All that glitters is not gold and from our last MLOps coffee session it turns out engineers are as susceptible to the Shiny Object Syndrome as the rest of the population. Over-engineering, over-complicating, and constant urge to move to the next shiny tool when something gets standardized – all traits our recent guest Emmanuel Ameisen from Stripe shares as serious challenges when it comes to streamlining the continuous deployment of mission critical ML applications. With hundreds of ML projects behind him, he’s pretty much seen it all – including the human barriers that get in the way of a successful project.
Grab a cup of coffee, tea, or hot cocoa (there’s no hot drink discrimination here) and listen in because the whole session is riddled with truly helpful gems. But if you’ve only got a moment, here are our top three takeaways.
ML Engineers Like It…Complicated?
You know you’re an engineer at heart if you want to over-complicate something that could be done in a much simpler way.
Machine learning is a fast-evolving field and we’re progressively tending towards simpler solutions. Ten years ago, you might have had to train your own model and maybe five years ago pre-trained embeddings that worked well became available for download. And we’re still improving on that process to make things easier for everyone.
But while systems have improved, ML engineers as a group haven’t changed that much. We still like taking the complicated, build-it-from-the-ground-up route. Or as Emmanuel puts it, ‘As the fancy stuff becomes normal, it becomes boring. And when it becomes boring, we want the new fancy stuff.’
That personal quality might be one of the pivotal factors driving the rapid evolution of ML. That doesn’t mean it isn’t better practice to focus on your use case, KPIs, and stakeholder to find tools and systems that make the most sense for what you’re doing.
Operational Excellence & Regular Maintenance of Models
We could just as easily call this section ‘Where the Real Work Begins’. As Emmanuel says, “You develop operational excellence by exercising it.” He walked us through how most teams release models. They’ll have a new use case, they’ll think of the model, make the model, be happy with it, and release it. Sometime later, they’ll decide to release an updated version and run into a series of problems; code used to train the model is way out of date, release criteria might as well be non-existent, and no one seems to know where the data is. It’s almost like performing ML archaeology to figure it out.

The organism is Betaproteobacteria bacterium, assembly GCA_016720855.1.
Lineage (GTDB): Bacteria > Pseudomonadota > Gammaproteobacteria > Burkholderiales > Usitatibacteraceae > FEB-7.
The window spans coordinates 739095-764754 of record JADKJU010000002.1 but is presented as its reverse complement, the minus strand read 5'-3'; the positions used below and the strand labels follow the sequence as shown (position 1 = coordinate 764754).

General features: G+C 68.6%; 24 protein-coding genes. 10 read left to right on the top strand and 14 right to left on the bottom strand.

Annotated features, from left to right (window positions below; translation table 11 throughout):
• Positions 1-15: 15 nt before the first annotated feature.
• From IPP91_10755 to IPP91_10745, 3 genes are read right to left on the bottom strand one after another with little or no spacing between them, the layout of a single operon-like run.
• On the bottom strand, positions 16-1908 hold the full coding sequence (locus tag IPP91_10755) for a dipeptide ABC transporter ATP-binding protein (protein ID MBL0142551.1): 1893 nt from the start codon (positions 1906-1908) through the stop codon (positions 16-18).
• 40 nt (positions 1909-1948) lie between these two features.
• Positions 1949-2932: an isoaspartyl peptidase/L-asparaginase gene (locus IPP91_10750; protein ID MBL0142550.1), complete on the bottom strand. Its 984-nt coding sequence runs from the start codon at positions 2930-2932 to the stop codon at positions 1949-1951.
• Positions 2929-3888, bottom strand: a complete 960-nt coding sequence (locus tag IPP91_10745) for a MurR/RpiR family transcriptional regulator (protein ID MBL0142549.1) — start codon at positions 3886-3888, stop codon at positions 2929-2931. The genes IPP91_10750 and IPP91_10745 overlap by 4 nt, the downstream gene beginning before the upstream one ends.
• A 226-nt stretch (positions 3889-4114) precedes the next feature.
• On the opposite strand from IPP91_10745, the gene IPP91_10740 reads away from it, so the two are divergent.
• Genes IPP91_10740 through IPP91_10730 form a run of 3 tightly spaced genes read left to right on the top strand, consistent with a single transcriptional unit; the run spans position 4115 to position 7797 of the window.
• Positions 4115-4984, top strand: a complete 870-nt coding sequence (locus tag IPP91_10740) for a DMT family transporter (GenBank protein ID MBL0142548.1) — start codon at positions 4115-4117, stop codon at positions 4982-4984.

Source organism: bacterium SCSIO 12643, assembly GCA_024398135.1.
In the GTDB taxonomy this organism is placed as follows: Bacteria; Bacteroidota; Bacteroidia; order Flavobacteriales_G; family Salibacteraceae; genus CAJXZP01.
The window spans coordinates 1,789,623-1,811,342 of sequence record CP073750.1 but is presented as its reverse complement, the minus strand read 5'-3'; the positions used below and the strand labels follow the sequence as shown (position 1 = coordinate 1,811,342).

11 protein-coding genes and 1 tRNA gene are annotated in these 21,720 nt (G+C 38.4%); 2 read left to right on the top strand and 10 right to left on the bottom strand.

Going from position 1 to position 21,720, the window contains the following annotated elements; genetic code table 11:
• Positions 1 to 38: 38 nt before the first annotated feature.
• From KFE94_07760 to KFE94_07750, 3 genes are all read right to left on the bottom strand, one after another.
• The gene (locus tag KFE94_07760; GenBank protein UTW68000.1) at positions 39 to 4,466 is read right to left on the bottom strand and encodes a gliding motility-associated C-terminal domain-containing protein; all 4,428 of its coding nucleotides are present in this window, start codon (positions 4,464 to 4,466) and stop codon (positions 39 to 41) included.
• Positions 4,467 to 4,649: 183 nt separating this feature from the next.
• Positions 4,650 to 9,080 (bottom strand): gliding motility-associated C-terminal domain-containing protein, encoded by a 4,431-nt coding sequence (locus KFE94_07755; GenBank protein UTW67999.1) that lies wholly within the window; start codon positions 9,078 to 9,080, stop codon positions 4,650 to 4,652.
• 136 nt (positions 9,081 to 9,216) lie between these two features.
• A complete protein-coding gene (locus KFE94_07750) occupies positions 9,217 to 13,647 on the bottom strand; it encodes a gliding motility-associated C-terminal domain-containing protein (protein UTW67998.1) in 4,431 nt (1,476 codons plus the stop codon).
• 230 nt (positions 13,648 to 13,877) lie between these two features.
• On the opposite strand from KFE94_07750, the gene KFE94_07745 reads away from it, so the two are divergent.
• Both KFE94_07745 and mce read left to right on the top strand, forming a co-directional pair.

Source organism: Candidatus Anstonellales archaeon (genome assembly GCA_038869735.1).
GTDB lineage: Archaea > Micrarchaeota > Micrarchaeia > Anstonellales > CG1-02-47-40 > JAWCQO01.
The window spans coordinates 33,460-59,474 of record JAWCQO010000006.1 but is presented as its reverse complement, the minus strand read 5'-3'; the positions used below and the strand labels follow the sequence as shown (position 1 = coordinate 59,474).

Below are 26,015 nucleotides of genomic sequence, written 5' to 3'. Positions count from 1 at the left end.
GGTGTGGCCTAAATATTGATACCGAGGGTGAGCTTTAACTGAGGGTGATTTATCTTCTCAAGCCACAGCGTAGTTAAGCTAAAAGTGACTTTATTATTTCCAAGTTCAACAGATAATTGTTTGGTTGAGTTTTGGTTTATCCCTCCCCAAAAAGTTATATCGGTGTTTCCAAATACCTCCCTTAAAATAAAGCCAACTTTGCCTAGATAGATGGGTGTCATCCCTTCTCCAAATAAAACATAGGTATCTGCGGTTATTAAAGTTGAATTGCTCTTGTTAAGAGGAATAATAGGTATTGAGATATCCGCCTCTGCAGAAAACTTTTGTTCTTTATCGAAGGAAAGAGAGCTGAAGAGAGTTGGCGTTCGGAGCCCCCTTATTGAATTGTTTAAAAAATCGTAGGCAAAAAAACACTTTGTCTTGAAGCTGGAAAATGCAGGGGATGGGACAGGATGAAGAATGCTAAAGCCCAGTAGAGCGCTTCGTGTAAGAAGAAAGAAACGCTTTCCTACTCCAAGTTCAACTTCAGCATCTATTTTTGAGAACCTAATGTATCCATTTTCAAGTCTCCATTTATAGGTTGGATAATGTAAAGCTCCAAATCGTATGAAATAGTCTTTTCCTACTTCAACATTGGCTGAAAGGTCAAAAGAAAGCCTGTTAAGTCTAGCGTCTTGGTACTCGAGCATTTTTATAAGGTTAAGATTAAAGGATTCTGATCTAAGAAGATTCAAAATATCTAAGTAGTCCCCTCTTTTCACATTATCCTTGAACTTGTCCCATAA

Developing a system of regular engagement with the model prevents you from having to clean up big problems later as the data rots or the assumptions you built the pipeline or stop being relevant. The cracks that can occur in the system are much smaller and easier to manage when maintained on a two-week rotation rather than letting it sit and rot for a year or more before thinking about it again.
It seems as though there’s an assumption that models are deployed and then there’s no need for maintenance. If anything ML is the opposite of static and must be updated more than traditional software because it depends on both code and data – and data changes.
Advice for Iteration
It’s probably safer too as it prevents oddly specific tribal knowledge from disappearing forever.
The main model Emmanuel works on with Stripe decides whether or not any given transaction is allowed or blocked. For something like this, it’s not enough to be good on average. It has to be good across the board. You can imagine there’s a multitude of high-consequence potential failures here. He argues that automation makes it safer because when you have so many things to think about, specific pieces of information get distilled into the team’s knowledge. Automation helps safeguard the consequences of someone leaving the team or needing some of that niche knowledge later and the person who had it is no longer available.
Automation might sound a bit dark and scary in the first iteration as you’re still feeling the ropes of how things are done, but in the long run when you did a few circles around the block automation might be your best friend.
To ease yourself and your team into it, Emmanuel says ‘Suggest before you automate.’ Loop a human into the process. Write your automation, suggest the value you want to automate for, and do that for a few cycles. Afterwards, if the person in the loop consistently says they’re not changing anything, then you’ll feel more comfortable automating.
Bonus: Breaking into the Field
Likely related to an engineer’s propensity to love all that is complicated, people tend to think, “I must do the most complicated thing I can do to get hired in ML.”
But the truth flows in the other direction. Being able to show actual progress and a completed project, even if it’s something more simple, may be the game-changer. It shows you’re not only able to learn but to learn progressively. And sometimes, the most important feature of any project is simply that’s it done.
Building Machine Learning Powered Applications: Going from Idea to Product Book
Looking for that simple project to take on? Emmanuel’s book, Building Machine Learning Powered Applications: Going from Idea to Product book, might be the thing you’re missing. You’ll get the most out of it with a hands-on approach as it takes you through building an example ML-driven application. It covers the tools, best practices, challenges, and solutions for each step of the way and translates to building real-world ML projects.